Geyser Judith Basin Times (Geyser, Mont.) 1911-1920, July 11, 1912, Image 2

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1.0=.1.111...1•••••....011•11111•••1•0601m..., GEYSER JUDITH BASIN TIMES Published every Thursday at Geyser, Mont, M. E. Parrish, Editor and Publisher Entered as second-class matter March 25, 1911, it the postoffice at Geyser, Montana, under the act of March 3, 1879. THURSDAY, JULY 11, 1912 Don't You Think So? It's a struggle to live, And it's tough io die, But there's something that's just as hard— And that's when you're dead To be shipped far away, To lie in a distant grave -yard. Then the thing to do? Get a rustle on you! Hunt a place that is nice to lie on. Then you can be near To those you hold dear, And they will have a place to cry on. These lines may be bosh, But the FACT is no josh, A grave -yard is vitally needed. Let's go -to on the spot, Get a ten -acre lot, And to Geyser at once have it deeded. And now, seriously, this cemetery proposition is a matter of vital import- ance. We may need it any day—that is, a cemetery. ,The longer we delay the more difficult it will be to secure a suitable spot. The longer we delay, the more it will cost. Here are some of the reasons why v,:e ought to secure a burying ground at once: People will surely die, even in this favored land. They must be buried. It is preferable to bury one's dead near home because: We like to have them near; the graves can be kept up; the expense will be cut in two. Having both a Catholic and a Pro- testant church, we are able to conduct funeral services that will satisfy all members of the community. We shall be able to accommodate neighboring communities. People are more likely to remain where their loved ones are buried. A tract of land could be readily se- cured, a cemetery commission appoint- ed to plat out the ground, sell the lots, fence and keep up ihe grounds. and - if it were thought necessary, the original tract could be divided so that a portion could be consecrated according to church rulings. The sale of cemetery lots at a nom- inal price would soon pay for the original tract. If the tract were fully or in part donated, whatever should be realized from the sale of lots could be devoted to keeping up and beautifying the grounds. Let us be ready, for we know not at what hour the angel of death may knock at our Own door. E. B. S. Umbrellas and Parasols. Fashions change In umbrellas as well as In clothes We find on visiting the London museum that George IV. used to carry a green silk umbrella fringed with gold and about twice as large as the umbrella of topy. Parasols, too, have diminished in eize since they first came into use. Henri Estienne, writ- ing in 1578. speaks of a parasol as ca- pable generally of sheltering four per- sons from the sun. And when they diminished in circumference the ma- terial remained of the heaviest Red velvet parasols, with heavy golti fringes, were carried by ladies of fash- ion in the days of Louis XIV. At that time It was possible. when crossing a bridge In Pada, to hire a parasol at one end and deposit It at the other, the charge for the accommodation being a sou.—London Chronicle. Why Madge Declined Tea. Madge. three years old, Is of a posi- tive nature and always ready with In- dependent opinions. A woman visiting aladge's home sat next to the little girl at table and offered her a spoonful of her tea, which was declined with an emphatic shake of the head. \Take a little.\ urged the visitor— \Just a little for your stomach's sake.\ \I ain't dot no turnm1ck ache.\ was the Indignant reply. — Indianapolis News. LEGAL NOTICES Notice for Publication (Non -coal.) Department of the Interior. U.S. Land Office at Great Falls, Mont., June 17, 1912. Notice is hereby given that Guy Harwood, of Stanford, Mont, who on June 5, 1912, made homestead entry No. 027605, for s34swYs, neMswYt, se% nw section 34, township 19 STEGER & SONS • •• • • PIANOS A household name and one that spells the last word in fine pianos More homes made happy and more happy homes satisfied with this wonderful piano, than any other instrument in the world today. Do you realize that dealers everywhere are proud to be the representatives of this world famous piano? Do you realize that to obtain this agency required something more than the mere ptacing of a'n order? The agency for this wonderful piano has never been placed only with the largest and most reliable piano houses in every commu- nity, and by getting it we knew we would be able to furnish our customers with the peer of all pianos. Call at any of our stores and SEE THEM—HEAR THEM —AND PLAY THEM. THAT TELLS THE WHOLE STORY. • Prices $400.00 and Up Easy Payments if You Wish • • • • The Redline Piano Co. Exclusive Steger & Sons Representatives Yankton, S. D. Mitchell, S. I). Watertown, S. D. north, range 12 east, Montana meri- dian, has filed intention to make final commutation proof to establish claim to the land above described, before M. E. Parrish, U. S. commissioner, at his office, at Geyser, Montana, on the 5th day of August, 1912. Claimant natns as witnesses: Rob- ert Harwood, Benjamin Shortley, Lor- ena Shortley, Mike Hinds, all of Stan- ford. Montana. 6-27 E. L. BARNES. Register. Notice for Publication (Non -coal.) Department of the Interior. U. S. Land Office at Great Falls, Mont., June 17, 1912. Notice is hereby given that Jesse Albert Ctabtree, of Geyser, Montana, who,,on March 10, 1911, made home- stead entry 021025, for nwYi section 35, township 19 north, range 11 east, has filed intention to make final com- mutation proof, to establish claim to the land above described, before M. E. Parrish. U. S. commissioner, at his office, at Geyser, Mont., on the 5th day of August, 1912. Claimant names as witnesses: Ed- ward Quenby. Robert Anderson, Chas. Ross, Adrian ‘Vhite, all of Knerville, Mont. 6-37 E. L. BARNES, Register. Notice for Publication (Non -coal.) Department of the Interior. U. S. I,and Office at Great Falls, Mont.. June 17. 1912. Notice is hereby given that Ole G. Osnes, who, on June 5, 1912, made homestead entry No. 027604, for w!4 seY s , e , .'., SW3i section 26, town- ship 20 north, range 11 east, Montana meridian, has filed notice of intention to make final five year proof, to estab- lish claim to the land above described before Chas. H. Boyle, U. S. com- missioner, at his office, at Fort Benton, Montana, on the 5th day of August, 1912. a Claimant names as witnesses: Cl s. Lundy. Lars K. Lundy, Erick .Jon - son, all of Knerville. Montana, and William P. Sullivan. of Fort Benton. 6.27 L. L. BARNES, Register. Low Round Trip Summer Tourist Fares from Montana Points to the East Es eNr ,, ti No\\ E \Y RAILvm ,St ir • nAl Hi iit t final Return Limit October 31St, 1912 The Great Northern Railway will have in effect on certain dates during the summer, low round trip summer -tourist and convention fares from Anaconda and Great Northern points in Montana to Atchison, Kansas Duluth, Minn. Pueblo, Colo. Chicago, Ill. Kansas City, Mo. Rock Island, Ill. Colorado Springs, Cnlo. Leavenworth, Kansas St. Lseph, Mo. Council Bluffs, Iowa Milwaukee, Wls. St. uis, Mo. Davenport, Iowa Minneapolis, Minn. St. Paul, Minn. Denver, Colo. Omaha, Neb. Sioux City, Iowa Des Moines, Iowa Peoria, Ill. Superior, WIS. These tickets are first class and carry the privilege of stopover and optional routes on going and return trips. , To Denver, Colorado Springs and Pueblo, Colorado, stopovers at all points will be allowed on the going trip within the going transit limit and on the return trip within the final limit of tickets. To all other destinations stopovers will be allowed at all points at and west of Min- neapolis, St. Paul and Duluth, Minn.. Superior, Wis., Sioux City and Council Bluffs, Iowa, Omaha, Nebraska, St. Joseph and Kansas City, Mo., and Atchison and Leavenworth, Kansas., on the going trip within the going transit limit, and on return trip within the final limit of tickets. Glacier National Park One and one-third round trip vacation fares to Glacier National Park will be in effect from all points in Montana on Great Northern Railway from May 15th to September 3oth, with a return limit of ity3 days from date of sale but not later than October 31, 1912. B. P. 0. E. Convention Portland, Oregon July 8-13, 1912 Special round trip fate; horn Anaconda. Butte, Helena, Billings, Great Falls, Havre, Judith Gap and Kalispell to the B. P. 0. E. Reunion to be held in Portland from July 8 to 13 inclusive. Dates of sale July 3 to 7 inclusive, with return limit of July 31. Going transit limit July 13. Stop- overs in either dim lion. 'Fake up with any Great Northern Agent, and let him help you arrange your itinerary, etc., or write J. T. &GANNET, Assietert GMT!!! Freight 5, Simmer Agent, MENA, MONTANA GREAT NORTHERN RAILWAY Watch And Jewelry Repairing First -Class Workmanship All Work Guaranteed JOHN BRYAN Agent General Blacksmith lorseshoeing Wagon and Carriage Repairing All Work Guaranteed Agent for J. I. Case Machinery J. A. Sanders Geyser, Montana Dr. C. 0. Robinson Office in Postoffice Block STANFORD, - MONTANA ADAM I - IRUBY Carpenter and General Building Contractor JOBBING AND REMODELING * GEYSER, MONTANA COL. STARK, The Noted AUCTIONEER For all kinds of sales as well as PED- IGREED STOCK A SPECIALTY Leusne know at once. so I can arrange the date and everything. It means ' more to you in the end. Any ad‘ice free; terms reasonable. GREAT FA L LS, -MONTANA Kodak Finishing! The best your films will produce will he yours in the finished picture. It will pay you to send for our price list. If not why not get the best at lower rates than you are paying others. ' c iikna Studio CENTRAI. AVENUE GREAT FALLS GENERAL BLACKSMITH Practical Horseshoer Plow Work Wagon and Carriage Repairing First -Class Work H. ROCK STEAD Spion Kop, Montana CHAS. OLSON GEYSER, MONT. Contractor and Builder Estimates Cheerfully Furnished Dr. R. H. Armond Dr. Loretta B. Nelson Osteopathic Physicians Conrad Block, Rooms 7 and 8, over Strain's Dry Goods Store, Great Falls, Montana. Roth graduates of the A. T. Still Kirks- ville College of Osteopathy.. Acute and chronic cases sitccessfully treated. Office hours 'Ito 12 a. In.; 2 to 5 p. m. Both Phones 14e, PIANOS We represent fourteen of the world's great- est piano factories. Great Falls Music House FRA NA\ CA NTLON Easy Terms 13 F V,..\. h t p Valuable information free If you have an invention or any patent matter m rite immediately to w. W. WR 1(;11 . 1. registered attor- ney, Loan & Trust Building, Wash- ington, D. C. ATENTS 1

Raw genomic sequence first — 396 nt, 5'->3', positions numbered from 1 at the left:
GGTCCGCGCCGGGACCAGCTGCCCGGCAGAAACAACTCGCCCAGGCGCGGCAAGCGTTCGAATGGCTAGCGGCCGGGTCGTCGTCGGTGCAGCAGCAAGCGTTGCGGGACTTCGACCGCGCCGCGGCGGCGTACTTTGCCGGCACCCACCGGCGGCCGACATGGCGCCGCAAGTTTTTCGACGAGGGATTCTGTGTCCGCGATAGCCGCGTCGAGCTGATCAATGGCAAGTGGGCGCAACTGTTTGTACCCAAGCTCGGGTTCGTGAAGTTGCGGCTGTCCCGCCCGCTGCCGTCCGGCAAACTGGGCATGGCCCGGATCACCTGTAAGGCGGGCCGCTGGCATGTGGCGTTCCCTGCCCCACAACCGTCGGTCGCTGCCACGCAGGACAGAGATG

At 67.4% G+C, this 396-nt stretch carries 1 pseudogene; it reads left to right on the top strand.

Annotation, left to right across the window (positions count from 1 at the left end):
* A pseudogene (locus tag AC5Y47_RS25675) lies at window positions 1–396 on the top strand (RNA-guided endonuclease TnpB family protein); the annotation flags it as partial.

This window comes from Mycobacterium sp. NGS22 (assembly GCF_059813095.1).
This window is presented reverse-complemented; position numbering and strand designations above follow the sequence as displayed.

Geyser Judith Basin Times (Geyser, Mont.), 11 July 1912, located at <>, image provided by MONTANA NEWSPAPERS, Montana Historical Society, Helena, Montana.